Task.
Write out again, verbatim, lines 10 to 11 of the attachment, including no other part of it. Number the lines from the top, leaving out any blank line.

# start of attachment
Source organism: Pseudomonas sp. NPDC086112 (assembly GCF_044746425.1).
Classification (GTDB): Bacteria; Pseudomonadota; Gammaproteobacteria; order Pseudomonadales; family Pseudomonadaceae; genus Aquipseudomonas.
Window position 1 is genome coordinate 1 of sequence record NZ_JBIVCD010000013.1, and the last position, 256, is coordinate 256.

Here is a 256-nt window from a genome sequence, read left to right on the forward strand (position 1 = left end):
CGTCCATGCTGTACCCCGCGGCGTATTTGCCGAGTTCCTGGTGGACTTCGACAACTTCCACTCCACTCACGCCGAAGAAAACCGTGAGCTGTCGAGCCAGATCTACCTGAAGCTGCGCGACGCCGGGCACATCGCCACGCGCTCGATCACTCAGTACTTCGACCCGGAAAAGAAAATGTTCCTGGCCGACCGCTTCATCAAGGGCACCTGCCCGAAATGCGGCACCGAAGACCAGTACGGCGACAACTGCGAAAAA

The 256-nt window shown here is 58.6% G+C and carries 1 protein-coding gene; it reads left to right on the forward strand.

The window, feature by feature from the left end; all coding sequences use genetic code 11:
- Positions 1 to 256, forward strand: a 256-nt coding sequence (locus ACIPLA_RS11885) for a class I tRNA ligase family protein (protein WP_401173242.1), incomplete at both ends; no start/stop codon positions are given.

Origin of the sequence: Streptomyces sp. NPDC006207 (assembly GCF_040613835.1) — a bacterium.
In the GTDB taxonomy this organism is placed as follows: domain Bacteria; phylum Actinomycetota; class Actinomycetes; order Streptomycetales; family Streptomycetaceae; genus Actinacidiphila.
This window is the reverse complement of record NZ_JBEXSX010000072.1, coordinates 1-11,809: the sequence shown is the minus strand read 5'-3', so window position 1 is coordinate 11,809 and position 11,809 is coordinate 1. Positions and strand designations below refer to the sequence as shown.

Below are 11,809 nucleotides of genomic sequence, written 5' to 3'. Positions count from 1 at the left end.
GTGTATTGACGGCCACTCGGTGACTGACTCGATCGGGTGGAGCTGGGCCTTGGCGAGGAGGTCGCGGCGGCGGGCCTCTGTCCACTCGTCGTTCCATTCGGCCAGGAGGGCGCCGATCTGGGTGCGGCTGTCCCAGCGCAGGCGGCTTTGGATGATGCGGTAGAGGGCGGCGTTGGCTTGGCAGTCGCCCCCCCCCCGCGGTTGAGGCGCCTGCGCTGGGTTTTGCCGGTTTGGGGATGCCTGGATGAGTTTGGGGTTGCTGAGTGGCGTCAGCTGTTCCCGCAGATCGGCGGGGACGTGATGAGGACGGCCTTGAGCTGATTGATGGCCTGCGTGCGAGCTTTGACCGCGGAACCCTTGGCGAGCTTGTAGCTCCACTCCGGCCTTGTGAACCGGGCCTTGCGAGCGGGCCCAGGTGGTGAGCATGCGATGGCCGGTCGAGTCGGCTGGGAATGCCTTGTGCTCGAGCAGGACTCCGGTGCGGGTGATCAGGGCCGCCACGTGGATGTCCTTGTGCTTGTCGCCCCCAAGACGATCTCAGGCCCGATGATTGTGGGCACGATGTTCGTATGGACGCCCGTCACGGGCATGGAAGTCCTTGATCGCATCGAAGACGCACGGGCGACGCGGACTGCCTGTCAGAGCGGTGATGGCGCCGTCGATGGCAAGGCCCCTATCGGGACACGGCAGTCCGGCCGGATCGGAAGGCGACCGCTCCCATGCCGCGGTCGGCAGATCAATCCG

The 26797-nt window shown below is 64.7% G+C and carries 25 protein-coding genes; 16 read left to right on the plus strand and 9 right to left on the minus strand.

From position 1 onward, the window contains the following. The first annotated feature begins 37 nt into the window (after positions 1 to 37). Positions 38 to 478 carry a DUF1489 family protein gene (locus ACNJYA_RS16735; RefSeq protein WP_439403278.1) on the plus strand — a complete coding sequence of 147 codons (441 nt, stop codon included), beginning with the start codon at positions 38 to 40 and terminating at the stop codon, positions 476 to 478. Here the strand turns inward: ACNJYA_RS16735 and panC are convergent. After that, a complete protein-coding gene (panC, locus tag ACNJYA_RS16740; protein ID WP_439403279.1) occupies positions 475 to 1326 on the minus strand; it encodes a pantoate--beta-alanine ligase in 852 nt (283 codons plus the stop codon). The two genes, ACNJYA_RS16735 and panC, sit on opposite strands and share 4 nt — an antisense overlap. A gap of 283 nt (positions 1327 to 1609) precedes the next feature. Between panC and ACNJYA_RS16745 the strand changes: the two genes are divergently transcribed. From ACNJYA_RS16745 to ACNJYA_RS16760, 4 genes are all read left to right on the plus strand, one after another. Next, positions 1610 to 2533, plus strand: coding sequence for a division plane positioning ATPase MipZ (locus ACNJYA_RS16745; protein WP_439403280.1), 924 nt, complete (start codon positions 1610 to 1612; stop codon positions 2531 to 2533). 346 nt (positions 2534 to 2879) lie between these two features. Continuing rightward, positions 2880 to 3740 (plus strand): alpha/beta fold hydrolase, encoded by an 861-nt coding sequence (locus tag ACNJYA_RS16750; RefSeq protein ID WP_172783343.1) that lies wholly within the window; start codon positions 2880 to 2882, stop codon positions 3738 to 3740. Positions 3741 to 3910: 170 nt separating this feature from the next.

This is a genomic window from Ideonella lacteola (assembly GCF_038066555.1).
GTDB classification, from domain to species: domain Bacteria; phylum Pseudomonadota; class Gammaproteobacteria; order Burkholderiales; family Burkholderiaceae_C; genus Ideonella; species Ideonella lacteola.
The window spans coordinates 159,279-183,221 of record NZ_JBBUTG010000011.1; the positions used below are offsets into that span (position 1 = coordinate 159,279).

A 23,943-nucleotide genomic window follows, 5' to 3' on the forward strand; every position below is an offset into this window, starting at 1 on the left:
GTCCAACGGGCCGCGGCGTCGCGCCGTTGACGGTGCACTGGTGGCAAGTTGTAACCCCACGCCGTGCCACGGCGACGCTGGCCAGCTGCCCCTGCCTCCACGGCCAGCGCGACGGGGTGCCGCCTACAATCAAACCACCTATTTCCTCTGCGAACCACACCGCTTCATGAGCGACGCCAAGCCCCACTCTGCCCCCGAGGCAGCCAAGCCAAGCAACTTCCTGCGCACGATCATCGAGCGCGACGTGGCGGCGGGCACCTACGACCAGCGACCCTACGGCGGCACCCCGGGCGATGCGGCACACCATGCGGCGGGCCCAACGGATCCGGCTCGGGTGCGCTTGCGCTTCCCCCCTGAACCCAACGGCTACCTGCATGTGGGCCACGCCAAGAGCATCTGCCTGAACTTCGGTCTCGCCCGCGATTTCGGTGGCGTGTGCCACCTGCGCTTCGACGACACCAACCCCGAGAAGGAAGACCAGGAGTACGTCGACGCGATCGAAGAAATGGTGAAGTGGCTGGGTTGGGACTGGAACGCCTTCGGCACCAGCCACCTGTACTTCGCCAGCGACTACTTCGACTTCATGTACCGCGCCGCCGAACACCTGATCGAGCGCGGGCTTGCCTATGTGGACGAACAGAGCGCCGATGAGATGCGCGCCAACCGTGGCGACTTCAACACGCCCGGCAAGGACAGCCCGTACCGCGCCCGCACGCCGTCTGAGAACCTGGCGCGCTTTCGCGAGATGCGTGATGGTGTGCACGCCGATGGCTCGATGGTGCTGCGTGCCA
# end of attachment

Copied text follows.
In the GTDB taxonomy this organism is placed as follows: domain Bacteria; phylum Actinomycetota; class Actinomycetes; order Streptomycetales; family Streptomycetaceae; genus Actinacidiphila.
This window is the reverse complement of record NZ_JBEXSX010000072.1, coordinates 1-11,809: the sequence shown is the minus strand read 5'-3', so window position 1 is coordinate 11,809 and position 11,809 is coordinate 1. Positions and strand designations below refer to the sequence as shown.